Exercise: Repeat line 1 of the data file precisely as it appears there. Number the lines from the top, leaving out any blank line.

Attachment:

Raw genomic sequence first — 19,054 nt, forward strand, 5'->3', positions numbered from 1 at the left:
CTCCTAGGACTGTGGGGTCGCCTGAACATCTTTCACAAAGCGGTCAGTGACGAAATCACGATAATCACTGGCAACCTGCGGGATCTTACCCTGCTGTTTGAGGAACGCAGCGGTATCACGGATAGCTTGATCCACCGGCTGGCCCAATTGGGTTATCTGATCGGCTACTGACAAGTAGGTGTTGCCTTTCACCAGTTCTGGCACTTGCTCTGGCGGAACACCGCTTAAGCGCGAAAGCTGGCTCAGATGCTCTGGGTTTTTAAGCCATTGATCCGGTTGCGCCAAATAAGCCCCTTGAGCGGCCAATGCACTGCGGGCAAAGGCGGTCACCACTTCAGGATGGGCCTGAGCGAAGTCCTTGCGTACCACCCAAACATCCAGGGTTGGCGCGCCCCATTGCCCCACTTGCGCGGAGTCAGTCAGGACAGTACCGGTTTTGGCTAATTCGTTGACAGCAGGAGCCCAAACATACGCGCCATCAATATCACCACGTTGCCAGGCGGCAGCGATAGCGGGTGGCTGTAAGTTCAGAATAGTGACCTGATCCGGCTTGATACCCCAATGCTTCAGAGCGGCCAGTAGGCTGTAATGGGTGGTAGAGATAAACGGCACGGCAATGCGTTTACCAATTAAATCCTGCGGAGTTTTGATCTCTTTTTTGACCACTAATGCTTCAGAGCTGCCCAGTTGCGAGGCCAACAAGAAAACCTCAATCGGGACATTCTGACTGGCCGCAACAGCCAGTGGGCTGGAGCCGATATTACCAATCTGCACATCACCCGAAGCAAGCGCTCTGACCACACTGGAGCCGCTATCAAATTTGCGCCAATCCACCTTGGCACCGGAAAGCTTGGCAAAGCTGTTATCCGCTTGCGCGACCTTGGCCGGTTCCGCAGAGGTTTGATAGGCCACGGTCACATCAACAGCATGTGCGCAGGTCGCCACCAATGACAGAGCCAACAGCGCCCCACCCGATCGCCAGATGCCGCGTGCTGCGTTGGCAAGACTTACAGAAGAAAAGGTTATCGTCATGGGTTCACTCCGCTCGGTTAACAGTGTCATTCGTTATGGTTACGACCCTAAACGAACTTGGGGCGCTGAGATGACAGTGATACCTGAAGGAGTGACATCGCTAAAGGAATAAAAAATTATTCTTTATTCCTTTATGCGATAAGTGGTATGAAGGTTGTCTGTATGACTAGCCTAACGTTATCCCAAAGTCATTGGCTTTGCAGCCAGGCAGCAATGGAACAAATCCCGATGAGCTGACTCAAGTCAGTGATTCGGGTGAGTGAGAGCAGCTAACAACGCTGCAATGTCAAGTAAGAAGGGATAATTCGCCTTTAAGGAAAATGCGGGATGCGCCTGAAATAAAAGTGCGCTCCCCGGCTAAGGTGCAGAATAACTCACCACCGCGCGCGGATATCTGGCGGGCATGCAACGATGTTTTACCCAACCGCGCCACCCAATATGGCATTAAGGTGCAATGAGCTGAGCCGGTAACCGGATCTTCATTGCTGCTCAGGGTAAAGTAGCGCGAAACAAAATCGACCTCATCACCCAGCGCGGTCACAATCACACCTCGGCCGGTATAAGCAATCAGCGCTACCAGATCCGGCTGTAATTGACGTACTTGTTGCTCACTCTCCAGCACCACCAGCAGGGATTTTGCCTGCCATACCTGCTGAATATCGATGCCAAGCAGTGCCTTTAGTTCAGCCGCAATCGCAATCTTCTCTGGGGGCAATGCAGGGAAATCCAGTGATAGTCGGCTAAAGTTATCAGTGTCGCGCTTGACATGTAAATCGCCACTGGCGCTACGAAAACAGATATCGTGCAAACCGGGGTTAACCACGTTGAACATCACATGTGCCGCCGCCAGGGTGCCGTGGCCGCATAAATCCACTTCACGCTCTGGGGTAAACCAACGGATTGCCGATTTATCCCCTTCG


Raw genomic sequence first — 19,054 nt, forward strand, 5'->3', positions numbered from 1 at the left: